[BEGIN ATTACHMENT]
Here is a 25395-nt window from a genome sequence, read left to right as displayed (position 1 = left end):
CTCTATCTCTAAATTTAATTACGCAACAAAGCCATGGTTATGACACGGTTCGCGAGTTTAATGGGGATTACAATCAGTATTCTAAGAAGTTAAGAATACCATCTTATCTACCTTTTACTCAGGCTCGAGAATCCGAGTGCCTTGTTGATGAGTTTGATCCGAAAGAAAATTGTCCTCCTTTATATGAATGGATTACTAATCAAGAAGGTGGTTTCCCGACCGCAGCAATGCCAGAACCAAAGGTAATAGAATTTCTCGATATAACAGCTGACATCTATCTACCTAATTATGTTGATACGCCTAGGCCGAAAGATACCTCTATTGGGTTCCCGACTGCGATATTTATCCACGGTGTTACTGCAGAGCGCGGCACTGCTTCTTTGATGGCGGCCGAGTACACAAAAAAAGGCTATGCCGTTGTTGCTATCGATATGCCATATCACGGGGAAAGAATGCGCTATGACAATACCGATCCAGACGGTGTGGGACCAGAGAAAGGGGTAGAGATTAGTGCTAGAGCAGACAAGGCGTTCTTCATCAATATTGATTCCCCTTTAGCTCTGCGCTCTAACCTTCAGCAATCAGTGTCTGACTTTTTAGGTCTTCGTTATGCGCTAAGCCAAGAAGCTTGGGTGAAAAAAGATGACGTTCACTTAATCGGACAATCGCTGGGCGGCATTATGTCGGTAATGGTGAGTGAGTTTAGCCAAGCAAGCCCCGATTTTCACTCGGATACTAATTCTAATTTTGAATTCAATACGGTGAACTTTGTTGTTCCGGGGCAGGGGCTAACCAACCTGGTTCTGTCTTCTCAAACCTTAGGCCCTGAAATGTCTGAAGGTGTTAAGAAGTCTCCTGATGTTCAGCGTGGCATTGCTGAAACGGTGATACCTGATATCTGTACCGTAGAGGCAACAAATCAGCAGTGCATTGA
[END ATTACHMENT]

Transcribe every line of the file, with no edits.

Here is a 25395-nt window from a genome sequence, read left to right as displayed (position 1 = left end):
CTCTATCTCTAAATTTAATTACGCAACAAAGCCATGGTTATGACACGGTTCGCGAGTTTAATGGGGATTACAATCAGTATTCTAAGAAGTTAAGAATACCATCTTATCTACCTTTTACTCAGGCTCGAGAATCCGAGTGCCTTGTTGATGAGTTTGATCCGAAAGAAAATTGTCCTCCTTTATATGAATGGATTACTAATCAAGAAGGTGGTTTCCCGACCGCAGCAATGCCAGAACCAAAGGTAATAGAATTTCTCGATATAACAGCTGACATCTATCTACCTAATTATGTTGATACGCCTAGGCCGAAAGATACCTCTATTGGGTTCCCGACTGCGATATTTATCCACGGTGTTACTGCAGAGCGCGGCACTGCTTCTTTGATGGCGGCCGAGTACACAAAAAAAGGCTATGCCGTTGTTGCTATCGATATGCCATATCACGGGGAAAGAATGCGCTATGACAATACCGATCCAGACGGTGTGGGACCAGAGAAAGGGGTAGAGATTAGTGCTAGAGCAGACAAGGCGTTCTTCATCAATATTGATTCCCCTTTAGCTCTGCGCTCTAACCTTCAGCAATCAGTGTCTGACTTTTTAGGTCTTCGTTATGCGCTAAGCCAAGAAGCTTGGGTGAAAAAAGATGACGTTCACTTAATCGGACAATCGCTGGGCGGCATTATGTCGGTAATGGTGAGTGAGTTTAGCCAAGCAAGCCCCGATTTTCACTCGGATACTAATTCTAATTTTGAATTCAATACGGTGAACTTTGTTGTTCCGGGGCAGGGGCTAACCAACCTGGTTCTGTCTTCTCAAACCTTAGGCCCTGAAATGTCTGAAGGTGTTAAGAAGTCTCCTGATGTTCAGCGTGGCATTGCTGAAACGGTGATACCTGATATCTGTACCGTAGAGGCAACAAATCAGCAGTGCATTGA